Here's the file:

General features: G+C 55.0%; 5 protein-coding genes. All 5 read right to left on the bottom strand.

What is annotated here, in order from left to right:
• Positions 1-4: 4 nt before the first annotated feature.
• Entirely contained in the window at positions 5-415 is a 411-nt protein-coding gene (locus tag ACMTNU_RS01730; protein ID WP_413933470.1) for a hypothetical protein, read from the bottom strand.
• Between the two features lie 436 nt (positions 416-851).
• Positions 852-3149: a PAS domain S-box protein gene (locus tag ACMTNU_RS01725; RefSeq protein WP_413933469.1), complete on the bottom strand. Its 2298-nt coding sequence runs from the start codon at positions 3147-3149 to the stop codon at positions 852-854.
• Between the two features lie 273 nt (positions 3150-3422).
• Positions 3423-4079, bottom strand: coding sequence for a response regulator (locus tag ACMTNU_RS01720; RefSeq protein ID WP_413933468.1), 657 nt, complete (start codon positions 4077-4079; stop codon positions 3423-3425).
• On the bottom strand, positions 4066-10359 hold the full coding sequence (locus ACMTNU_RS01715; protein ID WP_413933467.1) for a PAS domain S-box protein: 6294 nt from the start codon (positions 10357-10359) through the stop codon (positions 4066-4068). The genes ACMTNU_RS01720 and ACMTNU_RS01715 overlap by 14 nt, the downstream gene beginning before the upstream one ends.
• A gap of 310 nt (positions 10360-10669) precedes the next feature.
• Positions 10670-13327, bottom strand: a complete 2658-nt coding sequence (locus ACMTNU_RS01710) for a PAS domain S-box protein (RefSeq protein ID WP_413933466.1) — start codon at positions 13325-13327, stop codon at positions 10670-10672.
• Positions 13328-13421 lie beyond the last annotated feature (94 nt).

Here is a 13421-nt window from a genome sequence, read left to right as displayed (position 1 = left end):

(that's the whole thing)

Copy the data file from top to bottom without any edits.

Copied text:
General features: G+C 55.0%; 5 protein-coding genes. All 5 read right to left on the bottom strand.

What is annotated here, in order from left to right:
• Positions 1-4: 4 nt before the first annotated feature.
• Entirely contained in the window at positions 5-415 is a 411-nt protein-coding gene (locus tag ACMTNU_RS01730; protein ID WP_413933470.1) for a hypothetical protein, read from the bottom strand.
• Between the two features lie 436 nt (positions 416-851).
• Positions 852-3149: a PAS domain S-box protein gene (locus tag ACMTNU_RS01725; RefSeq protein WP_413933469.1), complete on the bottom strand. Its 2298-nt coding sequence runs from the start codon at positions 3147-3149 to the stop codon at positions 852-854.
• Between the two features lie 273 nt (positions 3150-3422).
• Positions 3423-4079, bottom strand: coding sequence for a response regulator (locus tag ACMTNU_RS01720; RefSeq protein ID WP_413933468.1), 657 nt, complete (start codon positions 4077-4079; stop codon positions 3423-3425).
• On the bottom strand, positions 4066-10359 hold the full coding sequence (locus ACMTNU_RS01715; protein ID WP_413933467.1) for a PAS domain S-box protein: 6294 nt from the start codon (positions 10357-10359) through the stop codon (positions 4066-4068). The genes ACMTNU_RS01720 and ACMTNU_RS01715 overlap by 14 nt, the downstream gene beginning before the upstream one ends.
• A gap of 310 nt (positions 10360-10669) precedes the next feature.
• Positions 10670-13327, bottom strand: a complete 2658-nt coding sequence (locus ACMTNU_RS01710) for a PAS domain S-box protein (RefSeq protein ID WP_413933466.1) — start codon at positions 13325-13327, stop codon at positions 10670-10672.
• Positions 13328-13421 lie beyond the last annotated feature (94 nt).

Here is a 13421-nt window from a genome sequence, read left to right as displayed (position 1 = left end):